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Meagan Musseau is excited about an opportunity to connect with a community of her peers while fostering her own creative ideas as an emerging artist.

The Corner Brook interdisciplinary artist, a graduate of the Fine Arts (visual) Program at Grenfell Campus, has been awarded the 2018 Emerging Atlantic Canada Artist Residency at Banff Centre for Arts and Creativity.

During her eight-week residency, Musseau will have full access to studios, digital art facilities and interaction with a lare community of her peers in a self-directed environment where she will be foster her own ideas and create new pieces of work.

“I am super excited to receive the news and very humbled by it,” Musseau said earlier this week.

One of the neat things about the experience that wasn’t known to her until she was notified about winning the award was that her residency would culminate with a public speaking tour across Canada. It’s purpose is to connect east with west and it will allow her to talk about the Bannf Centre and showcase her work to the world.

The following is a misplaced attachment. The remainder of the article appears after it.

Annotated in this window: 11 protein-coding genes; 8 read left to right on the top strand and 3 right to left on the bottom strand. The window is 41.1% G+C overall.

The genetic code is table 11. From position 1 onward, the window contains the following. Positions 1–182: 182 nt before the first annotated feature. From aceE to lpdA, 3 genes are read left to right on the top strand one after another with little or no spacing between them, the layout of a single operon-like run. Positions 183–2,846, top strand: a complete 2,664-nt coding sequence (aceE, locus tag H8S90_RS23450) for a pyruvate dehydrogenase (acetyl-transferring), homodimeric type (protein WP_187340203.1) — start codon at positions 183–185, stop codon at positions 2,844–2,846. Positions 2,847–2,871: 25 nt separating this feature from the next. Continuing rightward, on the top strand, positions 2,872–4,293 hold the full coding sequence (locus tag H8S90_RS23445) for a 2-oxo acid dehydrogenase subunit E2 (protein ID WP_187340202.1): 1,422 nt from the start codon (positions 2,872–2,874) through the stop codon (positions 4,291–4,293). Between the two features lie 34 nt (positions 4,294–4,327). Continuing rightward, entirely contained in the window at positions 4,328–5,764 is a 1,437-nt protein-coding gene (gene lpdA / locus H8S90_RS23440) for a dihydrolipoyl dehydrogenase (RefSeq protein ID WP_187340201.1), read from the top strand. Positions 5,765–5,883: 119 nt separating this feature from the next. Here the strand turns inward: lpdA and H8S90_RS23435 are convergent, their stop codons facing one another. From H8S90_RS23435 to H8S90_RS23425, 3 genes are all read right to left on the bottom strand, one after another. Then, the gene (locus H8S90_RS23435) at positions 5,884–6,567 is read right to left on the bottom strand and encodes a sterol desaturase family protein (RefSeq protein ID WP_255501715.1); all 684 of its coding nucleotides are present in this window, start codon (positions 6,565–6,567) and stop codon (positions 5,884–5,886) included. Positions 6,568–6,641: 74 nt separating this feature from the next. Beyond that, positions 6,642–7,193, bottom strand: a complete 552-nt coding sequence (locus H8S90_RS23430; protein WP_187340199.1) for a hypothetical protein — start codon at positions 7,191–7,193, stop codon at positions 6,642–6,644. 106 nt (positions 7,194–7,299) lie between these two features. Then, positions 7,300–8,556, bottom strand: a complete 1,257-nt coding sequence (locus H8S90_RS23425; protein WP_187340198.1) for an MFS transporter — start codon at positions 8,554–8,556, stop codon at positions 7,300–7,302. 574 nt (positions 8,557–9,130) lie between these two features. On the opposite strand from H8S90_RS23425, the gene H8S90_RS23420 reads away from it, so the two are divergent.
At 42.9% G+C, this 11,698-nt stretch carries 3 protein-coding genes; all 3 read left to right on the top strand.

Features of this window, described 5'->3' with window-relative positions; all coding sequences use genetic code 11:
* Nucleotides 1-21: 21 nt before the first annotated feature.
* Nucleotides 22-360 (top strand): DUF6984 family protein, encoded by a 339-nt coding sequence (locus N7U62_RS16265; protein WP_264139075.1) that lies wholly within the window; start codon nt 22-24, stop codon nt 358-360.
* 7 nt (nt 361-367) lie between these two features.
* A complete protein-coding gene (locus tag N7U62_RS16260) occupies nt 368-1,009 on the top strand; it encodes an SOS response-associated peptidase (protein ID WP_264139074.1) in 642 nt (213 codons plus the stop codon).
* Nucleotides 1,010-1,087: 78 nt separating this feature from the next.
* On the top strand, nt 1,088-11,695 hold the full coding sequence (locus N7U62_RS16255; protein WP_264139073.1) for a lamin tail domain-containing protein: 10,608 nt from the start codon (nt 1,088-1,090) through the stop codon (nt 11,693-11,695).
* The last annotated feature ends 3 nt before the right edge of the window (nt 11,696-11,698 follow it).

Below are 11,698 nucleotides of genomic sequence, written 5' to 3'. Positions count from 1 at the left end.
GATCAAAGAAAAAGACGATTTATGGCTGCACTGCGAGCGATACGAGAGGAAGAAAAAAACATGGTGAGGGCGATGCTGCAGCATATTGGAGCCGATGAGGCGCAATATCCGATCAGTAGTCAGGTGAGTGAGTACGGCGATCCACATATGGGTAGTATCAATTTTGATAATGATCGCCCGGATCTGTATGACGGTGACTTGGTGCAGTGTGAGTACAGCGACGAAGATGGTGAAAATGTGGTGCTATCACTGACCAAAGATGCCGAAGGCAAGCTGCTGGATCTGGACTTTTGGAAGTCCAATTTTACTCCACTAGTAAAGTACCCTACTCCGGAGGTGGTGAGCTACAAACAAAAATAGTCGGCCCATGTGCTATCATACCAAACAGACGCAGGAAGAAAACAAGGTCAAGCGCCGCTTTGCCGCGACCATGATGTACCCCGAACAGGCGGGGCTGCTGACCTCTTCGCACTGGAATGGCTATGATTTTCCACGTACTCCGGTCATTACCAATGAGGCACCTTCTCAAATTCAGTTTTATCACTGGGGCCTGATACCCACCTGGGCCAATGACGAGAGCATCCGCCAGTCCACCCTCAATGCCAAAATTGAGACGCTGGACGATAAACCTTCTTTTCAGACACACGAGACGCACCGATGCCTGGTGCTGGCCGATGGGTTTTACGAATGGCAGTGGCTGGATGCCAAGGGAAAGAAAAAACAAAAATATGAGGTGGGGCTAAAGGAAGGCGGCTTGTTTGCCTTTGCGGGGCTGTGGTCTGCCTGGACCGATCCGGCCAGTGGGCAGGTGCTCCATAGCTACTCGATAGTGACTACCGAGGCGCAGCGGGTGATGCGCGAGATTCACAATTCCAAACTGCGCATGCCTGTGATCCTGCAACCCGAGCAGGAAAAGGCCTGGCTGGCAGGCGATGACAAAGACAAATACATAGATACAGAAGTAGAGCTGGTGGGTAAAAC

The residency, made possible through a partnership between the Banff Centre, the Hnatyshyn Foundation and the Harrison McCain Foundation, is something Musseau views as a great avenue to extend her work and network with those who share a common thread.

More importantly, she views it as a huge responsibility to take on a public speaking tour — not something she would ever undertake lightly because she’s thankful for what’s being presented to her as an emerging artist.

“I need to put in the work so that when I travel and make my new work I’m doing a good job,” she said.

During the residency, Musseau will create a new body of work titled “Necklaces Were Born.” Likely a performance or installation-based body of work, this is her response to a collection of Beothuk caribou bone pendants she came across during a visit at The Rooms provincial archives in St. John’s.